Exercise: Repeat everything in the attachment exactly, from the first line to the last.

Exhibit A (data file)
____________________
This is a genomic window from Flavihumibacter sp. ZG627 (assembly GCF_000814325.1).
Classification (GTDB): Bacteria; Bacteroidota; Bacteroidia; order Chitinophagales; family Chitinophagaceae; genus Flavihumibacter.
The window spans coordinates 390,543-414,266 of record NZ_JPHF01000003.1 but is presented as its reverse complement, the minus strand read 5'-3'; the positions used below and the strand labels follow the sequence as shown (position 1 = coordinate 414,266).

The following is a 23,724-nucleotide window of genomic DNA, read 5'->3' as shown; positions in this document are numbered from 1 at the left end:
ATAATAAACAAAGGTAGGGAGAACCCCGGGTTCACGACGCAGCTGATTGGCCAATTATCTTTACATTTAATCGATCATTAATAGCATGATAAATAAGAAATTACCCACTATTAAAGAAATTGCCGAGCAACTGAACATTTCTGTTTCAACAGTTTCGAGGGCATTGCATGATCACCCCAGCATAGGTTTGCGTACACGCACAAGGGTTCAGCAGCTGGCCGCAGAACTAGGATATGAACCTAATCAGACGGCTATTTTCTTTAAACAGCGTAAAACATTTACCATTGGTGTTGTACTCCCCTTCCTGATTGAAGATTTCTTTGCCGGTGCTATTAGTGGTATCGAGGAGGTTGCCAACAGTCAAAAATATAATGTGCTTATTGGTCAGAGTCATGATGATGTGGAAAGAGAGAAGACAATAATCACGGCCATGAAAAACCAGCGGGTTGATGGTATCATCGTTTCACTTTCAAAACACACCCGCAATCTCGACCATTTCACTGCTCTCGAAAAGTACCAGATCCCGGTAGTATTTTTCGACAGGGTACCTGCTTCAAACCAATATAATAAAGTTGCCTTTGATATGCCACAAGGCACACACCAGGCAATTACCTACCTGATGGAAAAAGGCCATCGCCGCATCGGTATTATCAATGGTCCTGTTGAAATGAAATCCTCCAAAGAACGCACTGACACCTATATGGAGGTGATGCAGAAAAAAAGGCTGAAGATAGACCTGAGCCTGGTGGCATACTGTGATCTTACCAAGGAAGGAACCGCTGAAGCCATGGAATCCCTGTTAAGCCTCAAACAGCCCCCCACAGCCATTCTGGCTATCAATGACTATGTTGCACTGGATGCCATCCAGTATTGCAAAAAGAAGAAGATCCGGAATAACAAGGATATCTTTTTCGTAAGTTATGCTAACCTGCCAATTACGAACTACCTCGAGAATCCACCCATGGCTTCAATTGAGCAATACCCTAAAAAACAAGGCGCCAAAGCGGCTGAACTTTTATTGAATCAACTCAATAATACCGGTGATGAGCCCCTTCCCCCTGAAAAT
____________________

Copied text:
This is a genomic window from Flavihumibacter sp. ZG627 (assembly GCF_000814325.1).
Classification (GTDB): Bacteria; Bacteroidota; Bacteroidia; order Chitinophagales; family Chitinophagaceae; genus Flavihumibacter.
The window spans coordinates 390,543-414,266 of record NZ_JPHF01000003.1 but is presented as its reverse complement, the minus strand read 5'-3'; the positions used below and the strand labels follow the sequence as shown (position 1 = coordinate 414,266).

The following is a 23,724-nucleotide window of genomic DNA, read 5'->3' as shown; positions in this document are numbered from 1 at the left end:
ATAATAAACAAAGGTAGGGAGAACCCCGGGTTCACGACGCAGCTGATTGGCCAATTATCTTTACATTTAATCGATCATTAATAGCATGATAAATAAGAAATTACCCACTATTAAAGAAATTGCCGAGCAACTGAACATTTCTGTTTCAACAGTTTCGAGGGCATTGCATGATCACCCCAGCATAGGTTTGCGTACACGCACAAGGGTTCAGCAGCTGGCCGCAGAACTAGGATATGAACCTAATCAGACGGCTATTTTCTTTAAACAGCGTAAAACATTTACCATTGGTGTTGTACTCCCCTTCCTGATTGAAGATTTCTTTGCCGGTGCTATTAGTGGTATCGAGGAGGTTGCCAACAGTCAAAAATATAATGTGCTTATTGGTCAGAGTCATGATGATGTGGAAAGAGAGAAGACAATAATCACGGCCATGAAAAACCAGCGGGTTGATGGTATCATCGTTTCACTTTCAAAACACACCCGCAATCTCGACCATTTCACTGCTCTCGAAAAGTACCAGATCCCGGTAGTATTTTTCGACAGGGTACCTGCTTCAAACCAATATAATAAAGTTGCCTTTGATATGCCACAAGGCACACACCAGGCAATTACCTACCTGATGGAAAAAGGCCATCGCCGCATCGGTATTATCAATGGTCCTGTTGAAATGAAATCCTCCAAAGAACGCACTGACACCTATATGGAGGTGATGCAGAAAAAAAGGCTGAAGATAGACCTGAGCCTGGTGGCATACTGTGATCTTACCAAGGAAGGAACCGCTGAAGCCATGGAATCCCTGTTAAGCCTCAAACAGCCCCCCACAGCCATTCTGGCTATCAATGACTATGTTGCACTGGATGCCATCCAGTATTGCAAAAAGAAGAAGATCCGGAATAACAAGGATATCTTTTTCGTAAGTTATGCTAACCTGCCAATTACGAACTACCTCGAGAATCCACCCATGGCTTCAATTGAGCAATACCCTAAAAAACAAGGCGCCAAAGCGGCTGAACTTTTATTGAATCAACTCAATAATACCGGTGATGAGCCCCTTCCCCCTGAAAAT